Every second, about 470,000 cubic feet of water tumbled over the Guaira Falls on the border of Brazil and Paraguay. By comparison, Niagara Falls exhibits an estimated flow rate of 85,000 cubic feet per second.
Inspired by Guaira Falls’ 18 individual cataracts grouped in seven clusters, Brazilian poet Carlos Drummond de Andrade described series of waterfalls as “seven liquid sculptures.”
But in 1982, the construction of the Itaipu Dam and hydroelectric power station permanently silenced Guaira Falls’ roar.
Over the past three decades, Brazil has harnessed its many rivers to produce inexpensive hydroelectric power; this source of inexpensive electricity accounts for about 80 percent of the nation’s generation.
Unlike solar- and wind-power installations, hydropower plants usually generate electricity at their nameplate capacity—unless water levels recede.
Besides destroying the nation’s ecological wonders, Brazil’s reliance on hydroelectric power makes the country’s electricity supply vulnerable to droughts; today, the nation finds itself in the midst of one of the worst dry spells in its modern history.
In late July, officials warned that many cities would need to ration water to limit draws on reservoirs. For example, Sao Paulo’s largest reservoir of potable water has dwindled to about 100 days of supply, while reservoirs in southeastern Brazil stand at about 33.6 percent of their total capacity.
At the San Francisco MoneyShow, I hosted a panel that included a representative from Companhia Energetica de Minas Gerais (Sao Paulo: CMIG4, NYSE: CIG), one of Brazil’s largest power generators and distributors. Hydropower accounts for more than 90 percent of the utility’s generation mix.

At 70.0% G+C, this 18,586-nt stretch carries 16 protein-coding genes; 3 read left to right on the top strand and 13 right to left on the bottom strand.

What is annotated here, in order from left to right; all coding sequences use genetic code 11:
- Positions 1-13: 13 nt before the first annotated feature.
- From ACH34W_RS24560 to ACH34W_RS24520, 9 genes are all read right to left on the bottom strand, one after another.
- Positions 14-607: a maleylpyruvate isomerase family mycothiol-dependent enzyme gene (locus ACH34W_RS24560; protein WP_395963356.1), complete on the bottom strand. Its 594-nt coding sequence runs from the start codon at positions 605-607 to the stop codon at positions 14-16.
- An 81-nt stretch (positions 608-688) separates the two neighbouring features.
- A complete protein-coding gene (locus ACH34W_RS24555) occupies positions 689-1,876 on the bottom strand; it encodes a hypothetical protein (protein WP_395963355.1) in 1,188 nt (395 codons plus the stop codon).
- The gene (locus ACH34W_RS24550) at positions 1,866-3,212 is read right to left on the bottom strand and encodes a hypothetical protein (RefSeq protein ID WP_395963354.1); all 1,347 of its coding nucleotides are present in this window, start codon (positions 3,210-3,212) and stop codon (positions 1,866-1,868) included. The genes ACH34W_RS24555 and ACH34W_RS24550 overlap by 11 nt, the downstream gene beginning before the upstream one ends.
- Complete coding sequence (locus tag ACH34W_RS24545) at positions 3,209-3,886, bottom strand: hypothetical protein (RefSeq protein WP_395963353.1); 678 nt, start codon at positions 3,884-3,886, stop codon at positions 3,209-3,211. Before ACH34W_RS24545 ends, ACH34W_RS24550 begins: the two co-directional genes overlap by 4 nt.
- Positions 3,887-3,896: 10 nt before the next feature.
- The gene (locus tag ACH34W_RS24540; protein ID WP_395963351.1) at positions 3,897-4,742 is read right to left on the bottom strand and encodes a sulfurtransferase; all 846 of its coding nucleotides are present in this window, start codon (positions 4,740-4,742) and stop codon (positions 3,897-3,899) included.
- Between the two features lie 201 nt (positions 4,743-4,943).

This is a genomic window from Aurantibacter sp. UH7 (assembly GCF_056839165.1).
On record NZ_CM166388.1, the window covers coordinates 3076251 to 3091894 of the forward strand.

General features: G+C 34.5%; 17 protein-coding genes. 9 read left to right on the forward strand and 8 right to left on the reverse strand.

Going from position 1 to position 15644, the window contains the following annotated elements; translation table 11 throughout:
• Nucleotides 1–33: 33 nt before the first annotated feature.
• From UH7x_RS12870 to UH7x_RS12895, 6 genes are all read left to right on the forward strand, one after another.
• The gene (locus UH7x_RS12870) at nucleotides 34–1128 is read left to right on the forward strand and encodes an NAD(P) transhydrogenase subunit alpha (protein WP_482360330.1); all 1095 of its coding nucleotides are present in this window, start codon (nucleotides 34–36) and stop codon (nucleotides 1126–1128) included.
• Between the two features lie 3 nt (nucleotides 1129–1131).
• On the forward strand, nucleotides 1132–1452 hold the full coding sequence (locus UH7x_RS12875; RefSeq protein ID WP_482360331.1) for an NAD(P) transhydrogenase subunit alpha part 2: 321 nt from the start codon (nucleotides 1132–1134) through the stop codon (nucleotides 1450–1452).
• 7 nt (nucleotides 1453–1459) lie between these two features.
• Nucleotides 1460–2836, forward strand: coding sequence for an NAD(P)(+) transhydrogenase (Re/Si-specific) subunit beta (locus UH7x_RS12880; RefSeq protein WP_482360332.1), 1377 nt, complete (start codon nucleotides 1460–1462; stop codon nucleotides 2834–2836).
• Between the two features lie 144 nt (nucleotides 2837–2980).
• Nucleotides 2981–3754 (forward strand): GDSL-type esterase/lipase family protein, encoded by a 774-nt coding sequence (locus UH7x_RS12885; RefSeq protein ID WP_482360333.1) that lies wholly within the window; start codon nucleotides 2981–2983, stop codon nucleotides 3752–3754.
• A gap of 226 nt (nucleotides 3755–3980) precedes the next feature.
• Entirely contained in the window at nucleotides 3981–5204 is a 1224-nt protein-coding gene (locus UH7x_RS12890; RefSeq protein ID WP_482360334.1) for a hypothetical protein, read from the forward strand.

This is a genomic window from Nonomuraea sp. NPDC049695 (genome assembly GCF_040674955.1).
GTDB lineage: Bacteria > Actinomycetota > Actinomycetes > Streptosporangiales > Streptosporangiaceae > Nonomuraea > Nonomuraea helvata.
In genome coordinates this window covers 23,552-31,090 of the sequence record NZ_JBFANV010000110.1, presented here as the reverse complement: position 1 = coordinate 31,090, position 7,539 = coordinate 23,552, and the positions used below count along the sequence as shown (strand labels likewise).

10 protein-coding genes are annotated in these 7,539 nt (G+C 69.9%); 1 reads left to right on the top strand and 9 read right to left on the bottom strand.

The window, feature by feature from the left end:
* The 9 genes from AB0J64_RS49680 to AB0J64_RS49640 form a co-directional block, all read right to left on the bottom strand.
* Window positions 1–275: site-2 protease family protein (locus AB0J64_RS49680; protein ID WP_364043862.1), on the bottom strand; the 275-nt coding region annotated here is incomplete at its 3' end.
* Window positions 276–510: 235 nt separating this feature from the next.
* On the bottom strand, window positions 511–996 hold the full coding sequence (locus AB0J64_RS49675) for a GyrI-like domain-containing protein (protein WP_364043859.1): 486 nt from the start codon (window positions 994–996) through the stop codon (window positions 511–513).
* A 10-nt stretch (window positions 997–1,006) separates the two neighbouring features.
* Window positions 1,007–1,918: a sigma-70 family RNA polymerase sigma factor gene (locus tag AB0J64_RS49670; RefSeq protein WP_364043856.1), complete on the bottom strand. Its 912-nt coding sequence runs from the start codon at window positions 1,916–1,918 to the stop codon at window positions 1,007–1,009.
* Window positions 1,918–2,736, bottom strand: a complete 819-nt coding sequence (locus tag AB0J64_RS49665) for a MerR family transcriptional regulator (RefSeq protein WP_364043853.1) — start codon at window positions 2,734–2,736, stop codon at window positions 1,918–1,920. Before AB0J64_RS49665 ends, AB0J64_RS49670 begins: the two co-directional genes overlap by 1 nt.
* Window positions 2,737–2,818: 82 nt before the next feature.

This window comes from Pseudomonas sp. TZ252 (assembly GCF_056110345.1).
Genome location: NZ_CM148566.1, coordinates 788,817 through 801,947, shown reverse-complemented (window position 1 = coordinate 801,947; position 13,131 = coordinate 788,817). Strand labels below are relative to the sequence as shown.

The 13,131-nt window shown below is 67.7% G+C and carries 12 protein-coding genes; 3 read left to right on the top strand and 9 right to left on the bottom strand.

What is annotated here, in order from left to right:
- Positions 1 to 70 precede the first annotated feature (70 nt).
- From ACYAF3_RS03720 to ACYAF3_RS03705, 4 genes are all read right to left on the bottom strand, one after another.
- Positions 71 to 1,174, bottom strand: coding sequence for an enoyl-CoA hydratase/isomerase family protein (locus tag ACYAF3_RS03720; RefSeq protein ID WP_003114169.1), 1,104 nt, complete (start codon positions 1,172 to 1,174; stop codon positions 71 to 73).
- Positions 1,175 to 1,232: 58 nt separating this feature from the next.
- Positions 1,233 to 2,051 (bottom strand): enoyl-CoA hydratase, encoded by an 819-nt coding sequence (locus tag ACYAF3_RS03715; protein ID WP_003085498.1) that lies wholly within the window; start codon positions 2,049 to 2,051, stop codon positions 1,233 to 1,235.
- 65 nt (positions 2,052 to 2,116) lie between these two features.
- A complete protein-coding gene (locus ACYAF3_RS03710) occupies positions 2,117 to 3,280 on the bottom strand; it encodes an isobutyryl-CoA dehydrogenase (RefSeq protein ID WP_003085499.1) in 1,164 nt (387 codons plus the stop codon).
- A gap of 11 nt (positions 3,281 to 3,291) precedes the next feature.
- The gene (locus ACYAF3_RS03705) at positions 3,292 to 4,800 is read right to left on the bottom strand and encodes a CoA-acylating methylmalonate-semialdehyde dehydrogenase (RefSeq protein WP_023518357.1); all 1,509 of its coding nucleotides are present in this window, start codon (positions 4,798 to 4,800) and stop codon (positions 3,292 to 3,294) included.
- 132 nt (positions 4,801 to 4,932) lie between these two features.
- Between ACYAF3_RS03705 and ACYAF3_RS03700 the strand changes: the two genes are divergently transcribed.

When asked about the potential for Brazil to diversify away from hydroelectric power, he indicated that any transition would require a great deal of times and investment.
Meanwhile, the severe drought gripping Brazil has propelled electricity costs to record levels this year.
In the short term, elevated electricity prices have been good news for Companhia Energetica de Minas Gerais (CEMIG), with power generation accounting for 96 percent of the utility’s pretax operating income, compared to between 60 and 70 percent in a normal year.
Ironically, the Brazilian government’s efforts to lower power costs are responsible for CEMIG’s windfall.
In September 2012, President Dilma Rousseff’s government demanded that Brazil’s leading utilities slash electricity costs by about 20 percent in exchange for extending concessions to operate their power plants. Failure to comply would mean that the ownership of these facilities would revert to the state.
Prior to this announcement, the industry had operated under the assumption that the government would extend the concessions under their existing terms.